Italians Invade Czecho

Melandri was pretty happy. Photo: World Superbike
Melandri was pretty happy. Photo: World Superbike

It was an all-Italian show in the World Superbike races at Brno July 10. True, there was a Japanese bike, but it was prepared in Italy and ridden by an Italian, and there was a Spanish rider, but he was on an Italian bike prepared near the Ducati factory.

In the end, the three top contenders in the series were all fairly pleased with their day. Marco Melandri on the factory Yamaha R-1 swapped wins with perhaps his least favourite Italian compatriot, Max Biaggi on the Alitalia Aprilia. Both were happy to get a win and championship points, both felt they should have won both contests.

Haslam on the other hand may still be able to get it up but is rumored to be looking for a new ride. Photo: World Superbike

In fact, either could have done so, multiple hair-raising passes in both races proving that. With a front-row seat behind, Spaniard Carlos Checa, series leader on the Althea Ducati, was the fastest rider on the track, but couldn’t get past the Yamaha-Aprilia road block in front of him. In the end, he was happy to collect a pair of third places and leave with the series lead, albeit reduced once again.

After the second race, Melandri said, “I didn’t give up but it was too difficult like in Aragon. I tried to do my best but Max was faster. Anyway it’s been a good day, we still have to do a bit more to get the double, but I’m happy. Max and I have had some nice battles in the last two rounds, very fair and clean so that’s good!”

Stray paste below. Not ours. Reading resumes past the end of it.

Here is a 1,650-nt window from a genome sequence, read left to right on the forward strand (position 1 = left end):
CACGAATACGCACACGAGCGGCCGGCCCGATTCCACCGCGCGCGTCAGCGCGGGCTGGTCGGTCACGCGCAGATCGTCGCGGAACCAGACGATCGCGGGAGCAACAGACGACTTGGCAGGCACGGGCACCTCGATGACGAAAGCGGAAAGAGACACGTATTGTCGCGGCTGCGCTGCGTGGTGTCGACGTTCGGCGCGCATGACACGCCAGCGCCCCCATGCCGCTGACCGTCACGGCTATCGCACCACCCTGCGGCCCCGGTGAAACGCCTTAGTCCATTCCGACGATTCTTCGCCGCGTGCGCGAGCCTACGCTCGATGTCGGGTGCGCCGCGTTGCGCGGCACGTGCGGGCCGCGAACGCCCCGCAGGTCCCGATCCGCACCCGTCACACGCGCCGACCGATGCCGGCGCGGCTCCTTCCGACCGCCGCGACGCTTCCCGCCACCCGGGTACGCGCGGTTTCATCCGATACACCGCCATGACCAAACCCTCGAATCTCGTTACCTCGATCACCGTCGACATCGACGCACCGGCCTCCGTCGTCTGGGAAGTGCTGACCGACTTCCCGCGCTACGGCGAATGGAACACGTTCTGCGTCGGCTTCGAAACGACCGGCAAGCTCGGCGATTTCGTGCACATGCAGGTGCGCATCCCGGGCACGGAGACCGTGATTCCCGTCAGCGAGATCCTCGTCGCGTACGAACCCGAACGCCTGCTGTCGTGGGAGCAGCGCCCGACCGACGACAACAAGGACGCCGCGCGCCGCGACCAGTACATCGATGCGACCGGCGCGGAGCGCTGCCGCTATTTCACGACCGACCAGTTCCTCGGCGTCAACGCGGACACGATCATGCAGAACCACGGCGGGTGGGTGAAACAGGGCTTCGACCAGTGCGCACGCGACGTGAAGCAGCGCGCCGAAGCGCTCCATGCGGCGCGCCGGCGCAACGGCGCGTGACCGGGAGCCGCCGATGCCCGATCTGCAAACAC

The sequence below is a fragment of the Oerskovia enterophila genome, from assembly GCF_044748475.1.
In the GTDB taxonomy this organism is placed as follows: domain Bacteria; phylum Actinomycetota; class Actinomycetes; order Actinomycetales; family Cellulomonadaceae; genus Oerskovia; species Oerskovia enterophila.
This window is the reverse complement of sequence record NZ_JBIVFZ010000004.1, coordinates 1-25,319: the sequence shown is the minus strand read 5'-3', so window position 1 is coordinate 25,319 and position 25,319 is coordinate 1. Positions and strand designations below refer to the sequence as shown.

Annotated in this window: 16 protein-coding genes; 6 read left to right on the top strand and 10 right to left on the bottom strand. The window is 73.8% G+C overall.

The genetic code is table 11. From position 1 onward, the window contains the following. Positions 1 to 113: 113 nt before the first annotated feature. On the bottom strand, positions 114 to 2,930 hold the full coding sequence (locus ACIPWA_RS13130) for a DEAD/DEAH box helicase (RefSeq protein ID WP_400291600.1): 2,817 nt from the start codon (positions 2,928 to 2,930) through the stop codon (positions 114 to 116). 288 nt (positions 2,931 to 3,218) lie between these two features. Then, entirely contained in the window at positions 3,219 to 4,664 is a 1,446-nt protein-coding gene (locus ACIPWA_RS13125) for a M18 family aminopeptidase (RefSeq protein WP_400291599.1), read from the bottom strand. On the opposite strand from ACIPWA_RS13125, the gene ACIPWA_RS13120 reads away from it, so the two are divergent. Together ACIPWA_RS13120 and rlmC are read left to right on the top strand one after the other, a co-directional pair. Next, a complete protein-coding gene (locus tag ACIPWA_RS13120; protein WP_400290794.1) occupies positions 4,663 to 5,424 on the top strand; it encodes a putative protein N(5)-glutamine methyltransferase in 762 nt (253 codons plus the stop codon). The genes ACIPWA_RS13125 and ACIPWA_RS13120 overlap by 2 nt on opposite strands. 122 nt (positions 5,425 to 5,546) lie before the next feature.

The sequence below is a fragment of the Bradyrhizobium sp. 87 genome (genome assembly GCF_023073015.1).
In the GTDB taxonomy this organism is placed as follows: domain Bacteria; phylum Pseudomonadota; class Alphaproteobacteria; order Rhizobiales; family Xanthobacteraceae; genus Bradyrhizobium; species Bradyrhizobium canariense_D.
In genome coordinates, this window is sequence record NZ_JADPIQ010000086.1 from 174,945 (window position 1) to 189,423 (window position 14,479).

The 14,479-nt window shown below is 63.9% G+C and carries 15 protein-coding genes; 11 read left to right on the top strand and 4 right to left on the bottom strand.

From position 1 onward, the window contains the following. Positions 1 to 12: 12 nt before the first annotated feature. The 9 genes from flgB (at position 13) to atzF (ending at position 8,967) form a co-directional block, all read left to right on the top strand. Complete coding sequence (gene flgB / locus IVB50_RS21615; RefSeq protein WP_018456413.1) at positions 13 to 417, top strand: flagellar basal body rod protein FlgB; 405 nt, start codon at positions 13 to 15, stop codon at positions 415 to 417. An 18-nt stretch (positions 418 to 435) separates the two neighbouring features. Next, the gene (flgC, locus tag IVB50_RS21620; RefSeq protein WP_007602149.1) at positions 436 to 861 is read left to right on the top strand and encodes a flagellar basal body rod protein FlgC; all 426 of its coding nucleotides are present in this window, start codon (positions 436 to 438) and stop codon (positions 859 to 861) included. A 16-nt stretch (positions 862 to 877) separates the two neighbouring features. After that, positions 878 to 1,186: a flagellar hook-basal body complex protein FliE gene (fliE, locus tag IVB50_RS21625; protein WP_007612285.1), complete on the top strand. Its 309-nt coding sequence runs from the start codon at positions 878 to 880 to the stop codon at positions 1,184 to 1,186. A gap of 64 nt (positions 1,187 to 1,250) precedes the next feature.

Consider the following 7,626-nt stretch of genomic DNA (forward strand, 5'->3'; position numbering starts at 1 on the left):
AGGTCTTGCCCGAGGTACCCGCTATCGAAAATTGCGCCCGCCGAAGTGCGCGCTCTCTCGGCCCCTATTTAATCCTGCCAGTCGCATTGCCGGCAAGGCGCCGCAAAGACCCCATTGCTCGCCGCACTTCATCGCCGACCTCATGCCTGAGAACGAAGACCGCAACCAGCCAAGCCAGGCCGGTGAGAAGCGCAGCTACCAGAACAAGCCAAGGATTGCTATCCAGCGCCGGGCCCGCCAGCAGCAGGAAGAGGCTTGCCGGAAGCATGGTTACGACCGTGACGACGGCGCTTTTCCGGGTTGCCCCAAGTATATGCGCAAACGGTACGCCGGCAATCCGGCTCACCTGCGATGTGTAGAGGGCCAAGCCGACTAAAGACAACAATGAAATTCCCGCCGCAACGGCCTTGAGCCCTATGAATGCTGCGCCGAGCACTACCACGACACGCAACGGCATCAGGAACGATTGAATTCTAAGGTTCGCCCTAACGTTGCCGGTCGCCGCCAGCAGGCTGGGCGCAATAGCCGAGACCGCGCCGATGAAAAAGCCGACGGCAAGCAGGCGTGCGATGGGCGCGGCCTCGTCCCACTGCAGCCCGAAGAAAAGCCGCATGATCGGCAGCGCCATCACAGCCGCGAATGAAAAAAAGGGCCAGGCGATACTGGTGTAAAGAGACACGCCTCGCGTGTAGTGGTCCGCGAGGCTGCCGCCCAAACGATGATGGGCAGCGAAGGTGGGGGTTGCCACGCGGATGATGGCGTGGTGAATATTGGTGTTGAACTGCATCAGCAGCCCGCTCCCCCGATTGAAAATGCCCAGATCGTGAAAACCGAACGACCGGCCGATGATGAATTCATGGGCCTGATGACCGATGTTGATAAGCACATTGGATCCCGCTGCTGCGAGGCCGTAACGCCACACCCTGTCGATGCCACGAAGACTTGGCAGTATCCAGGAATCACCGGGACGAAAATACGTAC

Fabirzio manages not to crash and does a respectable job with the underfunded Suzuki team. Photo: World Superbike.

The next three were the same in each race, Michel Fabrizio on the only Suzuki in the field taking his Alstare machine to two fourths, followed by Melandri’s team-mate Eugene Laverty and then by Italian Ayrton Badovini in both races.

Badovini is rapidly becoming the sensation of the year, regularly beating both factory BMWs of Leon Haslam and Troy Corser on his BMW Italia BMW. The 2010 European Supersport winner is highly rated by 2009 world endurance champion Steve Martin, one of the commentators on the world WSB TV feed, although Martin believes Badovini is a little “too polite” on the first lap or two, leading to him fighting for positions during the race.


The young Italian is likely to have a career ahead of him, particularly as the BMW factory is likely to be looking for two riders next season: Troy Corser is rumoured to be looking at retirement, while Leon Haslam is getting progressively fed up with the team’s lack of progress and is said to be actively looking for alternatives for the 2012 season.

Fabrizio, with a reputation for fearless speed and horrendous crashes, has also raised eyebrows with his performance so far on the underfunded and relatively technically-unsupported Alstare Suzuki. Admittedly, Brno is a smooth, fast track that plays to the Italian’s strengths, but he’s looked good all year. 2012 may bring the team revived Suzuki support, or perhaps an even better offer for Fabrizio.

Next event, Silverstone, U.K., July 31.

Standings after 16 of 26 races ( 8 or 13 events)

1. Carlos Checa, Spain, Althea Ducati, 293 points;
2. Max Biaggi, Italy, Alitalia Aprilia, 263;
3. Marco Melandri, Italy, Yamaha Factory Racing, 240;
4. Eugene Laverty, U.K., Yamaha Factory Racing, 168;
5. Leon Haslam, U.K., BMW Motorrad, 137;
6. TIE, Leon Camier, U.K. Alitalia Aprilia, Michel Fabrizio, Alstare Suzuki, 134; 8. Ayrton Badovini, Italy, BMW Italia BMW, 106;
9. Noriyuki Haga, Japan, PATA Racing Team Aprilia, 99;
10. Jonathan Rea, U.K., Ten Kate Hannspree Honda, 94.

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